In case you missed it, a guy in Florida who tends not so much to a congregation as a little cult, had been threatening to burn some Quran's Saturday, the anniversary of the 9/11 atrocities. (He seems to have backed down.) To give you some idea of how uncontroversial the Don't Burn the Quran Movement is now, Waters joins Haley Barbour, the Republican governor of Mississippi sometimes compared to Boss Hogg, in condemning the Quran burning.
Meanwhile, at St. Luke's Presbyterian Church in Rolling Hills Estates, they'll have a Quran reading Saturday, Florida burn or no burn.
"We have been lamenting the hateful actions that have been contemplated in Florida," the Rev. Reinhard Krauss, pastor of the church, told the Daily Breeze. "We saw it as an opportunity to take action, to look at some texts in the Quran and see what they have to say."
From noon to 1 p.m. Saturday, the church invites members of all faiths to read and discuss in small groups portions of Islam's sacred text. The event is not intended as a protest or debate, Reinhard said, but rather an opportunity to learn.
Let's just speculate that they will find the text totally bewildering, as most "sacred" texts are to those not steeped in their teaching, especially when reading them in the wrong language. For that matter, even scholars who spend decades studying "sacred" texts, and in the right language, find them bewildering. Moving on....
Not to break up the feelings of good will and fellowship between Christians and Muslims here, but let us turn to Michael Kinsley for some contrarian analysis.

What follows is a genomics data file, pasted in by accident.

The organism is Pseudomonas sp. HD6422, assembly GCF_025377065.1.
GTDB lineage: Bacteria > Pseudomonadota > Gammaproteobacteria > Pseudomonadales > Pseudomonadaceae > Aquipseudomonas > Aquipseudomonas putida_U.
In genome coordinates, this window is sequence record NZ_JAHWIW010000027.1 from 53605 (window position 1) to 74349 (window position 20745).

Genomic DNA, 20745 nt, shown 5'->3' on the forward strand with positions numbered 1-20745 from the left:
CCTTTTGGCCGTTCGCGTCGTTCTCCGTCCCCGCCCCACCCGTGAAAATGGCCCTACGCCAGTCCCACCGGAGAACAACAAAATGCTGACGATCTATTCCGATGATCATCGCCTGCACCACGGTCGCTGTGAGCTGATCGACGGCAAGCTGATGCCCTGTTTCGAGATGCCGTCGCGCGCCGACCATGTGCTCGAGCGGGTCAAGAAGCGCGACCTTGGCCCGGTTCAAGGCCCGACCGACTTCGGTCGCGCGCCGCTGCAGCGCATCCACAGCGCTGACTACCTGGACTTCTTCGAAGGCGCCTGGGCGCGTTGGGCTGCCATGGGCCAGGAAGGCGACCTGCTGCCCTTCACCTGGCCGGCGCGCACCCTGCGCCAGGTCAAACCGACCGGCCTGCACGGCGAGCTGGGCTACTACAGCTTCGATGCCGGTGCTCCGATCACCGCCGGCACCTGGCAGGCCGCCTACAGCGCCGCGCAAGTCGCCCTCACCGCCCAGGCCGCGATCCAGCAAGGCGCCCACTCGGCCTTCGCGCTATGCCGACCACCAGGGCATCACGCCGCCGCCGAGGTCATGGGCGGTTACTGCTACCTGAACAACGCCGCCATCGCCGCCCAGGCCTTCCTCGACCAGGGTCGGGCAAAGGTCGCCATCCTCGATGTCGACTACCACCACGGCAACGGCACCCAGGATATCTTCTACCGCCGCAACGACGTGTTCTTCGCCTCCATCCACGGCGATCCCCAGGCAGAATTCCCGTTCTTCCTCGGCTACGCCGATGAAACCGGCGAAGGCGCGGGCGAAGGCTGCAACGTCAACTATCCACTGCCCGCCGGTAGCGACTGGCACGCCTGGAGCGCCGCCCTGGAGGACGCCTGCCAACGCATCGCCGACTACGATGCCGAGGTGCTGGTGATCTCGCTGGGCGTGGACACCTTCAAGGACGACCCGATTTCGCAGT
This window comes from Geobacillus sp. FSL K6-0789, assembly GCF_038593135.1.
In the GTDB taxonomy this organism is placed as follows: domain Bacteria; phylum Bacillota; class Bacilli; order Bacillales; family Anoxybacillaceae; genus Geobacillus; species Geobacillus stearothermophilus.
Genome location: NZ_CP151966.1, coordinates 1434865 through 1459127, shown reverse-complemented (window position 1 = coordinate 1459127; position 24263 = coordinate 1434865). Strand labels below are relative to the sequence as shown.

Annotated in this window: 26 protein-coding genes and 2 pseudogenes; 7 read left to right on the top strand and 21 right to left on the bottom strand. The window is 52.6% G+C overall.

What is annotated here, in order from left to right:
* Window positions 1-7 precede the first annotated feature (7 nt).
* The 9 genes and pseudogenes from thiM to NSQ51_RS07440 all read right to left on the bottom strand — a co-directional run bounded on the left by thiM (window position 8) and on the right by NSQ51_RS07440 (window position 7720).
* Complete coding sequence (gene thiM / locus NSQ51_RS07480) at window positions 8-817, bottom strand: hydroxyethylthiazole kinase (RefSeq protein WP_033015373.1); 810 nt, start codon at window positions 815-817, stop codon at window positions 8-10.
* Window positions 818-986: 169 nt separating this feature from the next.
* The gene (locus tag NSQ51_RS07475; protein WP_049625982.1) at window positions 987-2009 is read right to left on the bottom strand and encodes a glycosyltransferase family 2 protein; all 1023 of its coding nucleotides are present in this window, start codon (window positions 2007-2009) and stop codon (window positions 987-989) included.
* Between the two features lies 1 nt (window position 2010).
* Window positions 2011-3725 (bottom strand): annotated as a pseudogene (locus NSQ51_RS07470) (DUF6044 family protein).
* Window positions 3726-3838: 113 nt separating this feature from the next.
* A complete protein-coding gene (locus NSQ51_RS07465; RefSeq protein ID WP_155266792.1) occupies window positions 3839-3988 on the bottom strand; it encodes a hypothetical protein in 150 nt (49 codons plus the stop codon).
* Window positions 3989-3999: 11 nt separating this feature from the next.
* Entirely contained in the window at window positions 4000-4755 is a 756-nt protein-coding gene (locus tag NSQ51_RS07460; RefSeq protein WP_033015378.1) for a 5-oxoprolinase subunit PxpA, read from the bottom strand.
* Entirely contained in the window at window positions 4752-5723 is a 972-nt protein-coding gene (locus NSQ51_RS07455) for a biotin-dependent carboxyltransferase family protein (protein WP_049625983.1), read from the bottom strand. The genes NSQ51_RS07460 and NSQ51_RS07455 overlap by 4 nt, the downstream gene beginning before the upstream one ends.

This goes back to a little mini controversy when George W. Bush was first running for president. He'd been paraphrased as saying if you don't accept Jesus as your savior, you don't go to Heaven, meaning you go to Hell. Questions were raised about whether this made Bush an anti-semite or whatever.
Born-again Christianity claims to be the right answer to the most fundamental questions. So how can Jews possibly get into heaven without converting? Only two ways that I can see. One is if God allows exemptions. But to avoid offending any religious or nonreligious group, the exception would have to be that anyone who does not accept Christ need not accept Christ, which would destroy the rule. The other way out would be if the entire belief system permits doubt about itself--for example, if it's only 50-50 that accepting Christ is mandatory for salvation for anybody, including George W. himself. Neither of these conditions applies to George W.'s faith, as he describes it.
And so what? Why should anyone care whether he or she will achieve salvation by the terms of someone else's religion? What difference does it make if you can't get into a heaven you don't believe in? As a nonbeliever, I find the conventions of ecumenism baffling. I don't want to tell you people how to run your religions. And obviously we want to avoid an outbreak of religious war, or even lesser forms of intolerance, if possible. But why does tolerance require people to pretend they don't believe what they do?
So there you have it. Ecumenism is all well and good. But let's face the fact that each religion believes the other is wrong, with eternal ramifications for their respective believers.
-With reporting from City News Service. Got news? Email us.